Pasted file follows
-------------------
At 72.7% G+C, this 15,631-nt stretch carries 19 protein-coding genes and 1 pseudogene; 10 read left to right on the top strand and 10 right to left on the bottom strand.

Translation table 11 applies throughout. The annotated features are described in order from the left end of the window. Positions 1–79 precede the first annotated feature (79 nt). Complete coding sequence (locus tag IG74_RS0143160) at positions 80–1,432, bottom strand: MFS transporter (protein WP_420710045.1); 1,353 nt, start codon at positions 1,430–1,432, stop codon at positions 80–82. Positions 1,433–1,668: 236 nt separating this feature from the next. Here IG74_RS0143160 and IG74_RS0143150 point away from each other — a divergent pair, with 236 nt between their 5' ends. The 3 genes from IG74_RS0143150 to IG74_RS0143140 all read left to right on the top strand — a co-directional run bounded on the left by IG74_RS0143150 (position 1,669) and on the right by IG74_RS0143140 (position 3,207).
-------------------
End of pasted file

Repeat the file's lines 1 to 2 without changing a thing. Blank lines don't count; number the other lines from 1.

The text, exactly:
At 72.7% G+C, this 15,631-nt stretch carries 19 protein-coding genes and 1 pseudogene; 10 read left to right on the top strand and 10 right to left on the bottom strand.

Translation table 11 applies throughout. The annotated features are described in order from the left end of the window. Positions 1–79 precede the first annotated feature (79 nt). Complete coding sequence (locus tag IG74_RS0143160) at positions 80–1,432, bottom strand: MFS transporter (protein WP_420710045.1); 1,353 nt, start codon at positions 1,430–1,432, stop codon at positions 80–82. Positions 1,433–1,668: 236 nt separating this feature from the next. Here IG74_RS0143160 and IG74_RS0143150 point away from each other — a divergent pair, with 236 nt between their 5' ends. The 3 genes from IG74_RS0143150 to IG74_RS0143140 all read left to right on the top strand — a co-directional run bounded on the left by IG74_RS0143150 (position 1,669) and on the right by IG74_RS0143140 (position 3,207).